Andrey Shaw, M.D., the Emil R. Unanue Professor of Immunobiology in the Department of Pathology and Immunology at Washington University School of Medicine in St. Louis, has been named an investigator of the Howard Hughes Medical Institute (HHMI).
Shaw was one of 15 researchers selected nationwide. More than 200 physician-scientists applied for this year’s competition, which was focused on researchers who probe basic biomedical questions in innovative ways that help rapidly improve patient diagnosis and care.
“I’m very pleased and honored to be selected for this prestigious appointment, which will provide a tremendous boost to our research programs,” says Shaw, who is director of the Division of Immunobiology.
As an investigator, Shaw will remain at Washington University. His laboratory there will be supported by HHMI. The initial term of the new appointment is five years; it is renewable after review. HHMI has committed $150 million to support of the 15 new investigators during their initial term.
HHMI selected Shaw for his work with podocytes, cells in a kidney structure called the glomerulus that filter the blood to make urine. He came to the kidney by way of studies of immune cell interaction. In 1999, Shaw found a gene he had identified in immune studies was essential for normal podocyte function. Loss of the gene led to kidney failure in mice. Now his lab is involved in a complex search for other genes that are essential to podocyte function and may as a result also be linked to kidney failure.
“Our big goal is to identify as many of these genes and their role in susceptibility to renal failure as possible,” Shaw said.
Shaw obtained his medical degree from Columbia College of Physicians and Surgeons in New York City. Prior to his arrival at Washington University, he did his residency and postdoctoral training in the Department of Pathology at Yale University.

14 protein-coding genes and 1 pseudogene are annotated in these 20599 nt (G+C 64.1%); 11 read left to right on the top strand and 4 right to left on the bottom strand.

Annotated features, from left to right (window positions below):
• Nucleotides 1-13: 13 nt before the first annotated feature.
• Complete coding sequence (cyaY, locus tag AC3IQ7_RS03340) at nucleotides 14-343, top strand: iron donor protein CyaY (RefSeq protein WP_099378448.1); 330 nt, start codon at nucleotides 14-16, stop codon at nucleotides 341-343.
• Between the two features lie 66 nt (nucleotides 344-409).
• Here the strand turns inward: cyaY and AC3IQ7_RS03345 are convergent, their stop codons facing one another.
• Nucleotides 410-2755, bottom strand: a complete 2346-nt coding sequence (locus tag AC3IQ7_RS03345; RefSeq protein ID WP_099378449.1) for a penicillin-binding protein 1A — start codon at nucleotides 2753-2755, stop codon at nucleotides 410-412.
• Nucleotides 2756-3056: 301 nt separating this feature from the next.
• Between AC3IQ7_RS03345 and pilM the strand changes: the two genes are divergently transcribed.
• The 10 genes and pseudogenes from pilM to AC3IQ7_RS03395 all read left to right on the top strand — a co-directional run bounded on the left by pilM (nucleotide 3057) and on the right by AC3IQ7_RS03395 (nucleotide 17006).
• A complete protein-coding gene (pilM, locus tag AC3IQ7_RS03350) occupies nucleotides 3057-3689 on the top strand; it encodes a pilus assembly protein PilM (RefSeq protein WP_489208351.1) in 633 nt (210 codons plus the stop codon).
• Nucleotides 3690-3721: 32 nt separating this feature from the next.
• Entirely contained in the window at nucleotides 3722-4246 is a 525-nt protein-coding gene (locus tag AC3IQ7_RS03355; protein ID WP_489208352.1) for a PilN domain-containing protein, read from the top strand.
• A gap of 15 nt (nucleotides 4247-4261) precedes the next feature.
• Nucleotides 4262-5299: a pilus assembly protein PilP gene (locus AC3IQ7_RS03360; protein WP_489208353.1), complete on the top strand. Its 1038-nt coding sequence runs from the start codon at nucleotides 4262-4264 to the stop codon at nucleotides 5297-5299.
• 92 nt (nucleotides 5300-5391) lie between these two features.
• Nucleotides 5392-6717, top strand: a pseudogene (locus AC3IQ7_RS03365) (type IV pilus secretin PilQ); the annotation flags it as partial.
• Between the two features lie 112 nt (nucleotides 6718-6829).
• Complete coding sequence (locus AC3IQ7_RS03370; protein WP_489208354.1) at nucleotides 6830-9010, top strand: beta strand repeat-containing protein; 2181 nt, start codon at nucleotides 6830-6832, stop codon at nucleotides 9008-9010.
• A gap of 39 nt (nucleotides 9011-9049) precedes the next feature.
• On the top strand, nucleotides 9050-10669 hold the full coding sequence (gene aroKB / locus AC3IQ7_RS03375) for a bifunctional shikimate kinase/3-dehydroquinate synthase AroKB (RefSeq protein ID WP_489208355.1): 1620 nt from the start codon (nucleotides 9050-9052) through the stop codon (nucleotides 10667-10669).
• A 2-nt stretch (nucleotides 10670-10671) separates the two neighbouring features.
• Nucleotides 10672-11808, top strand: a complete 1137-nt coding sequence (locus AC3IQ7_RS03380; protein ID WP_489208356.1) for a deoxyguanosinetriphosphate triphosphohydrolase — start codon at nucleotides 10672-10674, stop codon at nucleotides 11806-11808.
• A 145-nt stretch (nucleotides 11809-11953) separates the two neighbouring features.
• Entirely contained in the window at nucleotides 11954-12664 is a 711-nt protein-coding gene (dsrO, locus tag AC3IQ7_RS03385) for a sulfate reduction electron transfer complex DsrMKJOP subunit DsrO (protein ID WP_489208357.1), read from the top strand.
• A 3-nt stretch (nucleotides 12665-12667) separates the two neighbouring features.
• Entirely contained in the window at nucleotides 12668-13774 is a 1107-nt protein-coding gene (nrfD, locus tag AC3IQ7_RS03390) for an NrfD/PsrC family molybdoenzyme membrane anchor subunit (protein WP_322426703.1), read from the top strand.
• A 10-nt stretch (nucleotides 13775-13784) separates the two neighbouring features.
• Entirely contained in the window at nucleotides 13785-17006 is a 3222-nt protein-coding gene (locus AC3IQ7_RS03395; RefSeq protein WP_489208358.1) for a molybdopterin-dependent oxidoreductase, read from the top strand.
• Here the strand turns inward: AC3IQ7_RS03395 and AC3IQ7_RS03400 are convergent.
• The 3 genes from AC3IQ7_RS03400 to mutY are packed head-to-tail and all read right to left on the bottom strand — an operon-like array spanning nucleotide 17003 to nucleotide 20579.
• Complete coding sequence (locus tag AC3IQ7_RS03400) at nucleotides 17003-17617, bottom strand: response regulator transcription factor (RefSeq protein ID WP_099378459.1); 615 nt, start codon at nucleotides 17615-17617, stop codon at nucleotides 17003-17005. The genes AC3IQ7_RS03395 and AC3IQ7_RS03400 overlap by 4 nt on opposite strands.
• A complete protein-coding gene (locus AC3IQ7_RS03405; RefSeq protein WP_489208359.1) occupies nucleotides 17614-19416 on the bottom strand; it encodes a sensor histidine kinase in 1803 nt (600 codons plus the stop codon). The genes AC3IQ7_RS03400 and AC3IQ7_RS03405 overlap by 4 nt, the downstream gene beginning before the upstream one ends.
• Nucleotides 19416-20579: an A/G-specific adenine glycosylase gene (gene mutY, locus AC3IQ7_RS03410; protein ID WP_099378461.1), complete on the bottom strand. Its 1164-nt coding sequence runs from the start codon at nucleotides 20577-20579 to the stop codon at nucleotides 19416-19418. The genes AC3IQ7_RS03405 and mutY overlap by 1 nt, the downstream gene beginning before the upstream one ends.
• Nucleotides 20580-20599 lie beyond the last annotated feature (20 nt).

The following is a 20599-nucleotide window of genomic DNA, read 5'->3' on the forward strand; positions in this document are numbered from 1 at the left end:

HHMI is a non-profit medical research organization that ranks among the nation’s largest philanthropies. Its principal mission is conducting basic biomedical research, which it carries out in collaboration with more than 60 universities, medical centers and other research institutions throughout the United States. A total of 291 HHMI investigators, along with a scientific staff of 2,200, work at these institutions in Hughes laboratories. HHMI’s headquarters are located in Chevy Chase, Maryland, just outside Washington, D.C.
HHMI investigators include both basic researchers investigating fundamental biomedical principles and physician-scientists like Shaw. This year’s competition for investigator appointments was the second to focus exclusively on physician-scientists.
“These 15 physician-scientists are changing the way we think about and treat a variety of diseases,” said HHMI President Thomas R. Cech. “The impact of their research is already being felt by people suffering from malaria in Africa, by those with post-traumatic stress disorder in the United States, and by people worldwide with leukemia or lung cancer. As a group, they have demonstrated extraordinary creativity and innovation.”
Shaw’s appointment brings the number of Washington University faculty with appointments as HHMI investigators to seven. The other investigators are: Daniel E. Goldberg, M.D., Ph.D., professor of medicine and of molecular microbiology; Eduardo A. Groisman, Ph.D., professor of molecular microbiology; Kenneth M. Murphy, M.D., Ph.D., professor of pathology and immunology; Helen Piwnica-Worms, Ph.D., professor of cell biology and physiology and of medicine; J. Evan Sadler, M.D., Ph.D., professor of medicine and of biochemistry and molecular biophysics; and Wayne Yokoyama, M.D., professor of medicine and of pathology and immunology.
Washington University School of Medicine’s 2,100 employed and volunteer faculty physicians also are the medical staff of Barnes-Jewish and St. Louis Children’s hospitals. The School of Medicine is one of the leading medical research, teaching and patient care institutions in the nation, currently ranked fourth in the nation by U.S. News & World Report. Through its affiliations with Barnes-Jewish and St. Louis Children’s hospitals, the School of Medicine is linked to BJC HealthCare.